Well, it was in the realm of ideas from the beginning, what we may be witnessing is the transition of "MANBALL" from description to signifier.
In its earlier stage, it was coined to describe, sardonically, sarcastically, skeptically, the offensive philosophy that Brian believed Hoke had ("we'll run that power play," etc.) FWIW, the spring game seemed to suggest that description was accurate.
Now, investigation of Hoke's past and his apparent deference to Borges seem to indicate that the actual offensive philosophies of Hoke's teams do not correlate to that description. Language and practice do not perfectly match. And yet Hoke continues to use similar ways of talking about offense.
At this point, Hoke's language of "MANBALL" seems more of a broad discursive signifier about ways to play the game that reach far beyond offensive philosophy to almost an epistomology of football (toughness and strength are values that we hold dear) targeted both at the team, at the media, and the fans. It is a language created within time and place (the end of the RR era as fans lament the seeming loss of those values within their program) for a particular purpose (to reassure fans that those values had returned). Hoke himself became merely a vehicle for fans to fill with their own ideas about the program and its future. And Brian's use of "MANBALL' to describe Hoke, at this point, could be read as reflecting less skepticism about Hoke's offensive philosophy than the broader discursive field within which Hoke's explanation of Michigan football as a whole takes place.
Now, the question remains, as the signifier and signified grow increasingly farther apart, whether MANBALL becomes completely evacuated of meaning and will just be thrown about, willy nilly, to describe anything Hoke says.
Or it could just be about making the defense better when they face OSU and MSU.
It's not even internally consistent. Brian is somehow accused of blind love of the spread and for using "Manball" to make money. It's possible that both are true, but it seems pretty unlikely. (Sidenote: It's okay for the MIchigan Athletic Department to make money but not Brian?).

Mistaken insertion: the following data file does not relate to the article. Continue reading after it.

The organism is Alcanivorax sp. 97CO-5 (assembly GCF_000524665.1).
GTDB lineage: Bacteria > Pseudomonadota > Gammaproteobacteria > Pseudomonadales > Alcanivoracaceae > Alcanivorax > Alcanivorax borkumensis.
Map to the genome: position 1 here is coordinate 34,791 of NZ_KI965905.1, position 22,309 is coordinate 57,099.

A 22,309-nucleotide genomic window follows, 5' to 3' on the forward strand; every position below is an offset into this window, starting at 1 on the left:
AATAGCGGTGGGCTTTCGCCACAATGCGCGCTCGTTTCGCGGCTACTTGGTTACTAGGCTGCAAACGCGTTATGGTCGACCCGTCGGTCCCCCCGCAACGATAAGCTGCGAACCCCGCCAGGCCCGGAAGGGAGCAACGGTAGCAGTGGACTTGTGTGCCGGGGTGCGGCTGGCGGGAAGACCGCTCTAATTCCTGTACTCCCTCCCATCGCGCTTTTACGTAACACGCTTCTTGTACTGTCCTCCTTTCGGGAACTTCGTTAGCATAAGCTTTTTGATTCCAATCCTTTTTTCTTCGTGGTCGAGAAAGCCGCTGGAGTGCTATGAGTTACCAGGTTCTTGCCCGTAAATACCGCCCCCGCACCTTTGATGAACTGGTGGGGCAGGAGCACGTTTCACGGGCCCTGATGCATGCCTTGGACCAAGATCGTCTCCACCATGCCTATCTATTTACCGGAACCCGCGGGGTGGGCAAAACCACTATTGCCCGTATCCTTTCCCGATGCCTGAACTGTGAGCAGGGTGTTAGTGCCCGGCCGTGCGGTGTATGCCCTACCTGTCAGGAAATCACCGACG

My favorite part, though, is the phrase "this is how it appears on the surface." So you embrace superficiality? Go read ESPN then.
in that there is no thing, much less something Hoke promised, called Manball. This has to be something like the 4th post Brian has written obliterating a straw-man MANBALL offense argument no one actually made.
Brian is not ESPN or the FREEP or some other major sports network bringing in millions of dollars by writing "controversial" articles with catchy headlines. In fact, oh ya that's right I am on this site FOR FREE!!!
Also, you criticize Brian for being pro-spread but anti-modern athletic department as if those things are mutually exclusive.
What exactly does the type of offense someone prefers have to do with RAWK music, a french fry mascot, and night games?
It seems to me you are trying to paint people with a rather large brush. Either you are old-fashioned and like MANBALL (ha! I said it!), noon games, and only male cheerleaders. Or you are modern/progressive and want games played on Thursday nights because of the ESPN prime coverage, think we should ditch the marching band completely, and make the big house 500,000 seats.
To me, trying to lump people into one of two categories is stupid, not to mention impossible.
So Brian likes what he saw on offense last year. So he's skeptical of going back to some Carr-like conservative decisions, he's worried about killing Denard's career, he dislikes the RAWK music, is tentatviely ok with a night game but hates the jerseys. All those things are possible simultaneously and do not make him a hypocrit as you seem to be suggesting.
I didn't neg you, but boy are you dumb, not to mentiion full of ridiculous animosity. Talk about "on the surface"-- it's apparent you don't really understand his opinions--to you it all reads like "RR GOOD--HOKE BAD."
To be clear, I am not responding because you disagree with Brian--that's all good. I'm calling you out because A- you are being a dick about it, and B- you clearly don't understand his POV
"We can't overestimate the value of computers: yes they are great for playing games and forwarding funny emails, but real business is done on paper. Write that down."